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Carbon capture and storage

Carbon capture and storage

International bodies and the UK’s Climate Change Committee advise that carbon dioxide capture and storage (CCS) will be needed for Scotland to meet its climate targets.  

The use of CCS can, for example, help to reduce emissions from industries that are hard to decarbonise – like steel or cement production – but which make important products that will still be needed in our net zero future.   

The geology of the seabed around Scotland is well suited for storage  of carbon dioxide (CO2) and other gases.  

A working CCS infrastructure will create clean, sustainable industrial opportunities in Scotland which can lead to wider benefits – such as job creation – across the country.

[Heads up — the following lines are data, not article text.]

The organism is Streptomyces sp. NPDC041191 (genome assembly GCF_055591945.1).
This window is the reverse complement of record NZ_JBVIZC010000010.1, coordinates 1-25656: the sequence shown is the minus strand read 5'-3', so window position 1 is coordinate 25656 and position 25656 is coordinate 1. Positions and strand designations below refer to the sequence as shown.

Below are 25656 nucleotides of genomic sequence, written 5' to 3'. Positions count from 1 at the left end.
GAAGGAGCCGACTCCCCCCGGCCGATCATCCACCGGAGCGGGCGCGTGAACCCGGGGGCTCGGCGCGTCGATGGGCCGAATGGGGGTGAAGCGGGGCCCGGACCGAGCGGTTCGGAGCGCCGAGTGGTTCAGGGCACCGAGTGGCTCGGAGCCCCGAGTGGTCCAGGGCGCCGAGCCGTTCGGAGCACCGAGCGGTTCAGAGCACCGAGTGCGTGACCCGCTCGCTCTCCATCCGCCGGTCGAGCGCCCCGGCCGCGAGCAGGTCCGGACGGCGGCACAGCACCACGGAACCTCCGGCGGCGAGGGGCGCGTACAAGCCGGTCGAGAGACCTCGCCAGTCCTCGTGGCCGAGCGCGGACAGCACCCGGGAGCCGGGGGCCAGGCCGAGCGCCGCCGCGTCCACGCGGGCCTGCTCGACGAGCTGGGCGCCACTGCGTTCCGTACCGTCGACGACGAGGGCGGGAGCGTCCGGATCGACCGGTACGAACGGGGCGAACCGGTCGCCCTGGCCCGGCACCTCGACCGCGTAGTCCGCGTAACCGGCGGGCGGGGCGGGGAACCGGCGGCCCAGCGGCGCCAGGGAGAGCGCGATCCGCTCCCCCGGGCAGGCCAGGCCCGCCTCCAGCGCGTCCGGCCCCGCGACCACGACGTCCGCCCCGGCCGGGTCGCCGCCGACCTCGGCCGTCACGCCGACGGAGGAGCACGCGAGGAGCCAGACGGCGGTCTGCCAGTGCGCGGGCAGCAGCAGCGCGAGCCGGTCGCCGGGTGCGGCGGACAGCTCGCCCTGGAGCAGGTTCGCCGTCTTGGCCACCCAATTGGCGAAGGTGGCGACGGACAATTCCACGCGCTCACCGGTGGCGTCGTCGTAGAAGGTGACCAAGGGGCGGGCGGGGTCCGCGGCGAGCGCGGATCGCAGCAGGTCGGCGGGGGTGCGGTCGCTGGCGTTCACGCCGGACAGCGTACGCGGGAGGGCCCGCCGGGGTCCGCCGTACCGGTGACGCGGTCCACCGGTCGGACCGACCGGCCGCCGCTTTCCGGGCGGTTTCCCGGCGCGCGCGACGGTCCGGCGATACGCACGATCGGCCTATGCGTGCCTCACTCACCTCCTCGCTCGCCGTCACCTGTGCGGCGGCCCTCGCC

How it works 

CO2 is captured from various sources, such as cement production or fermentation processes, then compressed and either piped or shipped to an offshore storage location.

The compressed CO2 is then injected deep (> 1km) beneath the seabed into a layer of porous rock, like sandstone. There, it displaces water and fills pores within the rock, where it becomes trapped. Several layers of caprock prevent the CO2 from moving up through the rock layers to the seabed.

Roughly one half of Scotland’s potential storage capacity is within 15 kilometres (approximately 10 miles) of existing pipelines on the seabed, which can be re-used to transport CO2  to those areas. 

Scotland’s capacity for storage of this kind represents 75% of the UK’s total capacity. 

How we contribute 

Crown Estate Scotland is helping to develop the industry, working closely with companies, government and communities. 

This includes: 

  • bringing new development opportunities to market by leasing areas of the seabed and managing the associated seabed rights 
  • funding research and technical studies to help establish the sector (e.g. Reframing the value case for CCS

Leasing opportunities 

General enquires about accessing seabed rights for carbon dioxide and gas storage should be sent to